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Medical complications of stroke

Koto Ishida, MD
Section Editor
Scott E Kasner, MD
Deputy Editor
John F Dashe, MD, PhD


Medical complications of acute ischemic stroke are common. They increase the risk of poor clinical outcomes. Preventative strategies and treatments are available and should be used when appropriate.

The major medical complications associated with stroke will be reviewed here; cardiac and pulmonary complications of stroke are discussed in greater detail separately. (See "Cardiac complications of stroke" and "Stroke-related pulmonary complications and abnormal respiratory patterns".)

Poststroke epilepsy is reviewed elsewhere. (See "Overview of the management of epilepsy in adults", section on 'Poststroke seizures'.)


The rates of reported medical complications of stroke are high (table 1) [1-4]. In a prospective study that analyzed the placebo group of the Randomized Trial of Tirilazad Mesylate in Acute Stroke (RANTTAS) database (n = 279), at least one medical complication occurred in 95 percent of patients, and at least one serious medical complication (defined as prolonged, immediately life threatening, or resulting in hospitalization or death) occurred in 24 percent [2]. The most common serious medical complications were pneumonia (5 percent), gastrointestinal bleeding (3 percent), congestive heart failure (3 percent), and cardiac arrest (2 percent) (table 2).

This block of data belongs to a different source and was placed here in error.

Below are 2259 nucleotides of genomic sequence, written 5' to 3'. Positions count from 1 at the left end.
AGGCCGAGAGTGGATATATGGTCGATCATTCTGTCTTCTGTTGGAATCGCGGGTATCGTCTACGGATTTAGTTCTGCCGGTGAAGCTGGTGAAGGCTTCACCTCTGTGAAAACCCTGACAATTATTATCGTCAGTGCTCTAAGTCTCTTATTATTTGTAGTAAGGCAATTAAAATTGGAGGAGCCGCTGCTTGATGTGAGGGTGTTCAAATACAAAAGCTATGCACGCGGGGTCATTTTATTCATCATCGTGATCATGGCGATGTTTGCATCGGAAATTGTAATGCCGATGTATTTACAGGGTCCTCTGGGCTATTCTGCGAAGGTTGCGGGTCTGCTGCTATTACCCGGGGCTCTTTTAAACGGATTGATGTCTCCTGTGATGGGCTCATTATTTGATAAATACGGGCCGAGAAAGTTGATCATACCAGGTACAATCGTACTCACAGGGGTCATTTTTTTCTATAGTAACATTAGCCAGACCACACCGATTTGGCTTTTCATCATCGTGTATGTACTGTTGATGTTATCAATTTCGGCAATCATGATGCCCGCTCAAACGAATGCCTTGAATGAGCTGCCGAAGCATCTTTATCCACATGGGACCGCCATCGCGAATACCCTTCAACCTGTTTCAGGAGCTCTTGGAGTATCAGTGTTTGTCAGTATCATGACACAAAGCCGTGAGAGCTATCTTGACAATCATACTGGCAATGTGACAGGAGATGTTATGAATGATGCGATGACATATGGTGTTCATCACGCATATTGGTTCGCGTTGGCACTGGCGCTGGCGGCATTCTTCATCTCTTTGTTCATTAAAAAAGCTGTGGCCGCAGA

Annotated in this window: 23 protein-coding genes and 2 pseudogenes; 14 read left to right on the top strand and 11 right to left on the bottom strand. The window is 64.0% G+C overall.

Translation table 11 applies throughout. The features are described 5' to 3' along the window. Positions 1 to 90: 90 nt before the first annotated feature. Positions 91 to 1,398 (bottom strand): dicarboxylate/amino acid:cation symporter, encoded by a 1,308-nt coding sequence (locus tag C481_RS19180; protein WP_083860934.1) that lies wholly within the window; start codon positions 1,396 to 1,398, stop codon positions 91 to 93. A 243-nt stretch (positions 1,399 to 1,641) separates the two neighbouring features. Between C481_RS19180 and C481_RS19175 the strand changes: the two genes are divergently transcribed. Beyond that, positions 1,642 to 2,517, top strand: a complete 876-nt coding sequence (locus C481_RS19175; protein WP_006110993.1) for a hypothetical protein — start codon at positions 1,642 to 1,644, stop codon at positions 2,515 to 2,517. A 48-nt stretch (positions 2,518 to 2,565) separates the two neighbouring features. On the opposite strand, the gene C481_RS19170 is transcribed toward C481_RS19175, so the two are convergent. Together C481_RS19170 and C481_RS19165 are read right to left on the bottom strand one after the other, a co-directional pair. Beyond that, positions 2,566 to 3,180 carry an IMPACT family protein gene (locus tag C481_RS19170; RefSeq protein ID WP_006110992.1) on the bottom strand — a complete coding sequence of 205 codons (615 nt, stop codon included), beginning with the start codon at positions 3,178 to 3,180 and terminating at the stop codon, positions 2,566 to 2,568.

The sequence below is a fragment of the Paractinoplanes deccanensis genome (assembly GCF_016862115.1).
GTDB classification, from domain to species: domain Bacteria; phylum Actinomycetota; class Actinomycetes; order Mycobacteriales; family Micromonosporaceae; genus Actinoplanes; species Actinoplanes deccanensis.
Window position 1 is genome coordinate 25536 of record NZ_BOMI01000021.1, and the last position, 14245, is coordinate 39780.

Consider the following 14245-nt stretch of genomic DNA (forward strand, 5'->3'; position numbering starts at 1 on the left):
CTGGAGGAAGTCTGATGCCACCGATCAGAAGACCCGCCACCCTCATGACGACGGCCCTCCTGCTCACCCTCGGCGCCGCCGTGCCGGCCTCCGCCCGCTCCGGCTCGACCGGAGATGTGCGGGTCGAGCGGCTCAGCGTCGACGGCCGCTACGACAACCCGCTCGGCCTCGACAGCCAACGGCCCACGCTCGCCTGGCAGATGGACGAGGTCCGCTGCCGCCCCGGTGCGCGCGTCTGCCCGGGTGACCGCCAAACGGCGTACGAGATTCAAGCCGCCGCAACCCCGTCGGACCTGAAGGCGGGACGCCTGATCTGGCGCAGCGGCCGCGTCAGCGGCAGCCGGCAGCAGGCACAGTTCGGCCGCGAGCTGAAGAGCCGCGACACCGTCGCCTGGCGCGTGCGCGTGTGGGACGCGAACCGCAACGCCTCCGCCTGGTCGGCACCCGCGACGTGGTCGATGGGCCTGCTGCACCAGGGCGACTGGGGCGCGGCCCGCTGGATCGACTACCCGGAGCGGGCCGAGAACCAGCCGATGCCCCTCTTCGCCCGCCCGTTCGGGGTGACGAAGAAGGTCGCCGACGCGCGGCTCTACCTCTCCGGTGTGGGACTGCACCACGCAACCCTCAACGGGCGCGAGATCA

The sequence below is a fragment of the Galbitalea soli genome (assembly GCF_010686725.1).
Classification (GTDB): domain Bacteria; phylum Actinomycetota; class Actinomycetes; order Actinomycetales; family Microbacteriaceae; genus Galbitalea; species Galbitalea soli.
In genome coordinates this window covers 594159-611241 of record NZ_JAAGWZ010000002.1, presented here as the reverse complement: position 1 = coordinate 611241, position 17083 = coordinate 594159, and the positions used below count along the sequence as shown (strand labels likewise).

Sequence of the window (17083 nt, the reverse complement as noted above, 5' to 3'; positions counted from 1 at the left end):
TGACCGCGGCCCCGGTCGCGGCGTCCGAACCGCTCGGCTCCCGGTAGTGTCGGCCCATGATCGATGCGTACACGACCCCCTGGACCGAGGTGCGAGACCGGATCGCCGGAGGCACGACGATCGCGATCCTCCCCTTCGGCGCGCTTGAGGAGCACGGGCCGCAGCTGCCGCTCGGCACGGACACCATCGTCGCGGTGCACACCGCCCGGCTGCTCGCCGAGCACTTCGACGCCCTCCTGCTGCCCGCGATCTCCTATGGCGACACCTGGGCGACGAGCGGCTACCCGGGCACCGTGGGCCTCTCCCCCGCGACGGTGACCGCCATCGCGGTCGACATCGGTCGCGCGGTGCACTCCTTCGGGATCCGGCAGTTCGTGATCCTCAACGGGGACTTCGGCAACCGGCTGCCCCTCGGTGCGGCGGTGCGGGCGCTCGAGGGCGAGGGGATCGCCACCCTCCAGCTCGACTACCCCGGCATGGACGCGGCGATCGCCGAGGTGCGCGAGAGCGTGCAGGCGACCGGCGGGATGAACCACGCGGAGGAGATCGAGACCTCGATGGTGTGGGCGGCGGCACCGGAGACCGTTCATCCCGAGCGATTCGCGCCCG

In another report of 489 patients with acute stroke, most patients (64 percent) experienced one or more complications within the first week after stroke [3]. Incidence rates vary across studies but improving care may be reducing complication rates. In one prospective longitudinal study, the frequency of one or more medical complications within the first week after stroke declined from 2003 to 2013 by 36 percent [5].

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Literature review current through: Nov 2017. | This topic last updated: May 18, 2017.
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